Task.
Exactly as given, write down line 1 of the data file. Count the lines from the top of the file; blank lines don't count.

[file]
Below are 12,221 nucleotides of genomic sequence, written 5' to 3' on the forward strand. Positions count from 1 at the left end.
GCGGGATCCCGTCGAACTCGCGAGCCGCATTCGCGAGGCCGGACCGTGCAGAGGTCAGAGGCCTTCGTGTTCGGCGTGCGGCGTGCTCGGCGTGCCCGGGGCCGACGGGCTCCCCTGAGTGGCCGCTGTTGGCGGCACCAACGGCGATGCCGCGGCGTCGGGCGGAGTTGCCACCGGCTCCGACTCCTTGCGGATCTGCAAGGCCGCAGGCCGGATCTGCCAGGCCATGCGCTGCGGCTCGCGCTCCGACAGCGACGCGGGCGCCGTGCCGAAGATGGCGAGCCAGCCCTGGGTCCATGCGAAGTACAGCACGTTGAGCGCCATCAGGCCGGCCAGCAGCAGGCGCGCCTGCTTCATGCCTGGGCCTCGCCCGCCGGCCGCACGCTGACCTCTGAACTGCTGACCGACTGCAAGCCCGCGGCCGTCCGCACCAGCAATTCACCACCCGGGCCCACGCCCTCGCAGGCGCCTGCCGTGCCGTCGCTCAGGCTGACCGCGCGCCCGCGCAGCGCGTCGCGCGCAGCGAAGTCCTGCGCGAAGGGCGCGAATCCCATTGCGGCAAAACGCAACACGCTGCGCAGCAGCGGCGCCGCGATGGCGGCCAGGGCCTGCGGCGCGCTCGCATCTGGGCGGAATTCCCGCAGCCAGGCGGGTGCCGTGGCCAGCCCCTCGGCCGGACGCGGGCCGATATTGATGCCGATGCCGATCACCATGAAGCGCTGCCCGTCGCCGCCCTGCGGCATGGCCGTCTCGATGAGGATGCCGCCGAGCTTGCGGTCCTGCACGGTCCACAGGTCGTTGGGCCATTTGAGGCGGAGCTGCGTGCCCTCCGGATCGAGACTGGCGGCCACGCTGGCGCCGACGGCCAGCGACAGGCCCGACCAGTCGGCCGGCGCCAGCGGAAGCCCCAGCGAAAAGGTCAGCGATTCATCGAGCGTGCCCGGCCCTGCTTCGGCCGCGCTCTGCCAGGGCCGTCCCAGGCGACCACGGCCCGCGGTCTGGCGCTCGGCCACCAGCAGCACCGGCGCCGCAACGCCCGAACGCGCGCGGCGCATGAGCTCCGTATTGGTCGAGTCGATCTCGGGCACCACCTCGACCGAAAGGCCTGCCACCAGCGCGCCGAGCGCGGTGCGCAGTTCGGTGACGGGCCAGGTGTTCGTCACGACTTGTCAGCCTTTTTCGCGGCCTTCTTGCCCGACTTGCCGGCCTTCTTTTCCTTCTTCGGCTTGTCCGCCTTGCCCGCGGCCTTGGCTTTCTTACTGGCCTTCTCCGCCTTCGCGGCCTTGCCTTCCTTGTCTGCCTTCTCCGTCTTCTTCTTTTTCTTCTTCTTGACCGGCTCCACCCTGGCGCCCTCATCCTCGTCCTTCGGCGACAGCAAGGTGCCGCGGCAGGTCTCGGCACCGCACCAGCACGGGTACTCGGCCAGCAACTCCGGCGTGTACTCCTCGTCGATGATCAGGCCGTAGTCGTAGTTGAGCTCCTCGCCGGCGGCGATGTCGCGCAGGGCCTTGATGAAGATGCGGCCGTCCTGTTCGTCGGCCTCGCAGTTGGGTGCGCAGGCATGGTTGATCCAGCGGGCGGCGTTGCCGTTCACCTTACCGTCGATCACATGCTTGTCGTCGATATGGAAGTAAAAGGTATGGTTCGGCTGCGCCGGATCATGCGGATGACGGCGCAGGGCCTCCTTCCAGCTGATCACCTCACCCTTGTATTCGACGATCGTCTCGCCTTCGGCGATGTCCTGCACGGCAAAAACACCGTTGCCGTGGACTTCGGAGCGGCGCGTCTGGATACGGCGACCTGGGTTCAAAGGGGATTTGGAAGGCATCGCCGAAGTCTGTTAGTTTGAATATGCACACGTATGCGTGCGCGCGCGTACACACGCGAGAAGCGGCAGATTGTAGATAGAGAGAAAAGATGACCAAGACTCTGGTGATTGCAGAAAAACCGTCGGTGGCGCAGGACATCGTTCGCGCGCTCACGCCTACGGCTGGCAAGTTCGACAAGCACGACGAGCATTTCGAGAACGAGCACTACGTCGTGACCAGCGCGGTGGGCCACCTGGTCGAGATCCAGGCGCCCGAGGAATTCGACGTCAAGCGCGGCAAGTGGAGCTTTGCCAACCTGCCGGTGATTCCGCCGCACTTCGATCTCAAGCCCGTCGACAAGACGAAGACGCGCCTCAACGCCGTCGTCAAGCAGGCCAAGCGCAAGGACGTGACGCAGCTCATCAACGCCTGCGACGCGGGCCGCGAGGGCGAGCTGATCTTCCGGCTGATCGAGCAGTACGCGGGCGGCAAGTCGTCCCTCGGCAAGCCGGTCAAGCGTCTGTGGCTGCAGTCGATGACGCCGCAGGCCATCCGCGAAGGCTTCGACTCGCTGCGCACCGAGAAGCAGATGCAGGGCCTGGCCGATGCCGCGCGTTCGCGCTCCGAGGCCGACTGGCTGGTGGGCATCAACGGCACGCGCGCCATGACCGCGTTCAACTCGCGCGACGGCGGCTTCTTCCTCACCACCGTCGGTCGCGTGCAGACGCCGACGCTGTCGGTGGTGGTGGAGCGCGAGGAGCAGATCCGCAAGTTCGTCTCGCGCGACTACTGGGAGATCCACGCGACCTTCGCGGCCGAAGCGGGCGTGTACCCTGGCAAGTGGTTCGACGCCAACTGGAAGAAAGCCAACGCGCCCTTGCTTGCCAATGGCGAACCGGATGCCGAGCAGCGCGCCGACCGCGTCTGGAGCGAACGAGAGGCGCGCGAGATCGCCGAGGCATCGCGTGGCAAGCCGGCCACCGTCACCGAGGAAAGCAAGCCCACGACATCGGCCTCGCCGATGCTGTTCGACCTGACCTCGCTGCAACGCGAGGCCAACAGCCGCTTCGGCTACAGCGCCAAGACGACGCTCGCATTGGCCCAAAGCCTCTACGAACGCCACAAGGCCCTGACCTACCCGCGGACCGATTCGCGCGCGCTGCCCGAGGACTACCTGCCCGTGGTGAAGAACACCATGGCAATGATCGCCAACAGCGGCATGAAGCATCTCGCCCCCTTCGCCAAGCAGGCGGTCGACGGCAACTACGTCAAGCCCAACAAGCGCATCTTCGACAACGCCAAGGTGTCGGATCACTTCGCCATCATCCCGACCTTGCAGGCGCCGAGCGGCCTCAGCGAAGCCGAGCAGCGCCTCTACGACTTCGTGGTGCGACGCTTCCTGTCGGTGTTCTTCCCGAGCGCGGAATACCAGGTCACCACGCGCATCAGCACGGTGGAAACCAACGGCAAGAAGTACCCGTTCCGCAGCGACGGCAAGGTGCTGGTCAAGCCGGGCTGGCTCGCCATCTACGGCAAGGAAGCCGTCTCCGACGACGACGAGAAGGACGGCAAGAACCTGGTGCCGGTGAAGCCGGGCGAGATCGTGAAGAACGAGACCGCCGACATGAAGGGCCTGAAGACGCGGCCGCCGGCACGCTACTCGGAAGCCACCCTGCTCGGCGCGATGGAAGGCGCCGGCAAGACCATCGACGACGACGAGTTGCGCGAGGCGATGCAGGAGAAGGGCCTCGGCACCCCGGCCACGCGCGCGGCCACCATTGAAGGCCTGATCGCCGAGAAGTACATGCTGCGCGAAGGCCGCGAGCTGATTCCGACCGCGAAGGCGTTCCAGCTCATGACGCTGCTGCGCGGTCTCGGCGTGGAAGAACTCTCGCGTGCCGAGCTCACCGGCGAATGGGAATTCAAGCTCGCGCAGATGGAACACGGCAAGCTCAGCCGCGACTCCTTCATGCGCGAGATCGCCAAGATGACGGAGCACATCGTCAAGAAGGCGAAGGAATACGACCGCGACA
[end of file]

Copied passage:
Below are 12,221 nucleotides of genomic sequence, written 5' to 3' on the forward strand. Positions count from 1 at the left end.